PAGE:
Congress tells the BLM to fix the wild horse ‘problem.’ Let’s look at the numbers.
Data from this post and this post, rounded, lands managed by the BLM:
- 9 million AUMs per year currently used by livestock
- 12 million AUMs per year available to livestock
- 155 million acres of public lands available to livestock
- 71,000 wild horses and burros currently on public lands
- 27,000 wild horses and burros allowed on public lands
- 27 million acres of public lands available to wild horses and burros
- Livestock graze 6 months per year
- Horses and burros graze 12 months per year
AUM consumption, current conditions:
- 9 million AUMs per year allocated to livestock
- 0.85 million AUMs per year allocated to wild horses and burros
Animal population, current conditions:
- 1.5 million cow/calf pairs
- 0.071 million horses and burros
Population density, current conditions:
- 9.7 cow/calf pairs per thousand acres
- 2.6 horses and burros per thousand acres
AUM consumption, planned:
- 12 million AUMs per year allocated to livestock
- 0.32 million AUMs per year allocated to wild horses and burros
Animal population, planned:
- 2 million cow/calf pairs
- 0.027 million horses and burros
Population density, planned:
- 12.9 cow/calf pairs per thousand acres
- 1 horse or burro per thousand acres
There is no wild horse problem, only a livestock problem. Thanks to the public-lands ranchers, the contractors, the trade groups, their cheerleaders and political allies—all working together to eradicate wild horses and burros—on land that belongs to you.
1. You find rocks and sand in the bottom of your feeders.
2. There’s uneaten hay all over the place. The horses use it like bedding.
3. When you finish cleaning the corral, there’s more hay in the wheelbarrow than poop.
4. Your poop pile is starting to look like a hay pile.
5. The feed store charges you $17 a bale for this stuff.
The Forest Service continues its investigation, according to a report that appeared today in the White Mountain Independent, but no new information has been provided since the news release of 02/11/19.
Personnel from the Navajo County Sheriff’s Office, which operates the 1-800-78-CRIME hotline, have also refrained from commenting.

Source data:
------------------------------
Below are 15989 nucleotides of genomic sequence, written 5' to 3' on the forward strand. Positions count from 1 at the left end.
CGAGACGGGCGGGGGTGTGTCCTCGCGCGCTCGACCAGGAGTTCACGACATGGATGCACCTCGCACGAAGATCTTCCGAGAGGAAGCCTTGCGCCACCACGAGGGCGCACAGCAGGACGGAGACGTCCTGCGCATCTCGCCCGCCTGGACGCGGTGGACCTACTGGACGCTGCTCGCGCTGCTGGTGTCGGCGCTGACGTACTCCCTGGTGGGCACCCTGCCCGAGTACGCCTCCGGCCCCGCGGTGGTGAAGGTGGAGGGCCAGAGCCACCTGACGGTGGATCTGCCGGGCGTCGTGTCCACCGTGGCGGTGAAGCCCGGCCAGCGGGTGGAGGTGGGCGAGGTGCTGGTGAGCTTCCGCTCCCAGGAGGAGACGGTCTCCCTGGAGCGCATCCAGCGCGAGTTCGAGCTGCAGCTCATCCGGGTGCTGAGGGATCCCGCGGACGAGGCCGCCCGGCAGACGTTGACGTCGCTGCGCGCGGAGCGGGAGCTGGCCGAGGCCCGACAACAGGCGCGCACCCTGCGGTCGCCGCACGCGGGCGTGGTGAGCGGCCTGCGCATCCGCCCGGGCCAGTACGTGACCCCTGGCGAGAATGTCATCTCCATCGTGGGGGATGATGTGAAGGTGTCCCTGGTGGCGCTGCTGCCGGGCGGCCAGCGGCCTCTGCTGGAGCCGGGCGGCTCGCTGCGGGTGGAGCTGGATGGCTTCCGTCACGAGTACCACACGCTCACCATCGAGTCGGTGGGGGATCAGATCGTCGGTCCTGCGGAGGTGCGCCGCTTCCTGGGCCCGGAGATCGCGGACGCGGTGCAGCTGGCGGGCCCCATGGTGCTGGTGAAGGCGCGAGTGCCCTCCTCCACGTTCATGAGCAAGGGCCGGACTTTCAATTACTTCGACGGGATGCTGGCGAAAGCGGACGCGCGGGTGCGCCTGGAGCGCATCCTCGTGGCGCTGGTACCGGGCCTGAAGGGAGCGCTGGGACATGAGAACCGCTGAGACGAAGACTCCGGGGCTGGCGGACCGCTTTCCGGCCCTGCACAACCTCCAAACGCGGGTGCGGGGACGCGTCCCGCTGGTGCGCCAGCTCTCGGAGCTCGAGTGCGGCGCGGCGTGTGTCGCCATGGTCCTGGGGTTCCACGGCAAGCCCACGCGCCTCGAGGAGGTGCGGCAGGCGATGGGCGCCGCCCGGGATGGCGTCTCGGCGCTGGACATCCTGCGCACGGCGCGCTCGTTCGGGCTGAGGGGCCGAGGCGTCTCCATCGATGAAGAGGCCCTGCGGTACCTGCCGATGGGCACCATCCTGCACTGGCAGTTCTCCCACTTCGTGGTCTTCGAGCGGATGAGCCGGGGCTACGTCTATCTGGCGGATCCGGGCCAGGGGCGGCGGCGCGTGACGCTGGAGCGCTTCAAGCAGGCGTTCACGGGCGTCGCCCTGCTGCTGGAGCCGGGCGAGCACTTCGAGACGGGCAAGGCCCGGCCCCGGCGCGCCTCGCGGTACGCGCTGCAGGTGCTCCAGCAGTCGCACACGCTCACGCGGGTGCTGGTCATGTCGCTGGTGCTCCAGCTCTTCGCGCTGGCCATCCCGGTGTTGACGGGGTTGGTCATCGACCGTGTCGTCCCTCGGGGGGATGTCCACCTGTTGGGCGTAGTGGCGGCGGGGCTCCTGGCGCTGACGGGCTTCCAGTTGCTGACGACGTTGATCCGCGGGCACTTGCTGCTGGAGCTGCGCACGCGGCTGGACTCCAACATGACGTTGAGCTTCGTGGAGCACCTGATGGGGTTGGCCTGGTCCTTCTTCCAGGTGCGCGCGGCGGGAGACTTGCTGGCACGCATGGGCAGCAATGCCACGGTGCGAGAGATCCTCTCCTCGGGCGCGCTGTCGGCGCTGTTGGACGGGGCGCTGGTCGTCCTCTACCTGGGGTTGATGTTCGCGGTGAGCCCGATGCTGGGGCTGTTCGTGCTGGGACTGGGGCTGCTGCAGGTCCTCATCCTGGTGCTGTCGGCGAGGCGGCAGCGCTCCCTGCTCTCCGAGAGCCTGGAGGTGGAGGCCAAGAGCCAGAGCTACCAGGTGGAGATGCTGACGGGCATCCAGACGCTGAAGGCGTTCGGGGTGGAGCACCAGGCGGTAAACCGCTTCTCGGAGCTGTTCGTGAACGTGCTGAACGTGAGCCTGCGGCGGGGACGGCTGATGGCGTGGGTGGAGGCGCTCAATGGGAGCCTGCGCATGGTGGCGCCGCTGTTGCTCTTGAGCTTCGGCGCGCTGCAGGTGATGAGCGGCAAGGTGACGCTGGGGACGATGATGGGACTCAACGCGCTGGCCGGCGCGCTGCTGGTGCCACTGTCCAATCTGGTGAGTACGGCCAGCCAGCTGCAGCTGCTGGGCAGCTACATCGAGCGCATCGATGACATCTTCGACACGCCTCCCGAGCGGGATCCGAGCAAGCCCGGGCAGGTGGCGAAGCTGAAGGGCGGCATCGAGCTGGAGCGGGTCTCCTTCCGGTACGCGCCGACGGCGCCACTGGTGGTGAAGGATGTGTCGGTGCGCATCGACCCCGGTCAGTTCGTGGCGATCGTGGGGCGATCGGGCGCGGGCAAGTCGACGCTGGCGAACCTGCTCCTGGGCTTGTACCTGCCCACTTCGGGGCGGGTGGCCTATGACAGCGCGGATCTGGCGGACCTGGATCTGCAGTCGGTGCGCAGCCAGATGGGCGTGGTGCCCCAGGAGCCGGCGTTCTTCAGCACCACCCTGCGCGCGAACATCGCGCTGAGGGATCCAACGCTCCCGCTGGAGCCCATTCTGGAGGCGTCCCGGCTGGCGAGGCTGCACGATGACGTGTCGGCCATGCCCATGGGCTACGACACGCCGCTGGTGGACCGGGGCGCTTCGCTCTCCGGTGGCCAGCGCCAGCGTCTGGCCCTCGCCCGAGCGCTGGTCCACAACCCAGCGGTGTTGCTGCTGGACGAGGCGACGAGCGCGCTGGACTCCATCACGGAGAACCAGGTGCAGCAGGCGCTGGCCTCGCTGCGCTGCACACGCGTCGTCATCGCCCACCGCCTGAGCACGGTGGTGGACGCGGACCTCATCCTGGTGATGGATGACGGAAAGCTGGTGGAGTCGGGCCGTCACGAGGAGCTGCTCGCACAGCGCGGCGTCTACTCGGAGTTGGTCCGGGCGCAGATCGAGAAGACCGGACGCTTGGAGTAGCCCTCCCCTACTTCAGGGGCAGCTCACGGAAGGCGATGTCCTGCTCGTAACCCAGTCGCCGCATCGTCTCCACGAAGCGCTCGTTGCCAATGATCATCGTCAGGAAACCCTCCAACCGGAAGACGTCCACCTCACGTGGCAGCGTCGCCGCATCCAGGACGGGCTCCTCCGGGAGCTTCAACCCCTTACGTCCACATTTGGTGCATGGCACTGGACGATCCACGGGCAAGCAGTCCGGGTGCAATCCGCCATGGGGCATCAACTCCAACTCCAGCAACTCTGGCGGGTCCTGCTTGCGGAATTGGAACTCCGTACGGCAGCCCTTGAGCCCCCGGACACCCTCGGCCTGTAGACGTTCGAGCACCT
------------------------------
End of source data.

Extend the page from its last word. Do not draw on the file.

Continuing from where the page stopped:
At one time a $2,500 reward was posted by NCSO for information leading to the arrest of the person or persons responsible but that has not been mentioned in recent reports.
RELATED: Investigation of Heber Wild Horse Deaths Continues.
Wild Horse Annie: Friend of the Mustangs shows how one woman, working tirelessly over a 20 year period, persuaded Congress to protect America’s wild horses and burros.
“When she saw mustangs being rounded up and killed to make room for ranchers’ livestock, she knew she had to speak up.”
Refer to this listing at Barnes & Noble for details.
What you will find in the book is a woman who truly understood wild horse advocacy, not like the wild-eyed feminists you have today pushing contraceptives and zero population growth onto unsuspecting herds everywhere.
RELATED: Remembering Velma.
Helicopters were back in the air yesterday, with seven more horses pushed off their home range, bring the total to 323.
The goal of the roundup is 575, which will free up 6,900 AUMs annually. As many as 1,150 additional cow/calf pairs could be placed on the HMA, assuming they graze six months per year.
The BLM is likely paying around $400 per animal removed, based on the cost of the Colville roundup, for a total of $230,000.
For this they can expect to receive up to $9,700 per year in additional grazing fees, for a simple payout of at least 23 years. If you add the cost of long-term holding, roughly $420,000 per year for 575 horses, there is no payout at all.
Where is the logic in this?
There isn’t any. It can only be described as redistribution of wealth, from American wage earners to the public-lands ranchers.
Is there any wonder that the ranchers, the contractors, the stock growers associations and cheerleader groups like Protect the Harvest want this gravy train going on forever?
All at the expense of America’s wild horses and burros.
RELATED: Pine Nut Roundup Delayed by Weather.
Last two months have been very wet and the hills are now velvety green. The dry season will begin in May with a bumper crop of fuel.
These photos were taken 02/17/19 in the same places as the previous report. Note the lowest rail in the pipe panels is now pretty much submerged.
The electric company installed these instruments last fall, presumably to monitor wind and humidity, and help them decide if power should be shut off because the risk of fire is too high.
On the Salt River with Laurel Strohmeyer.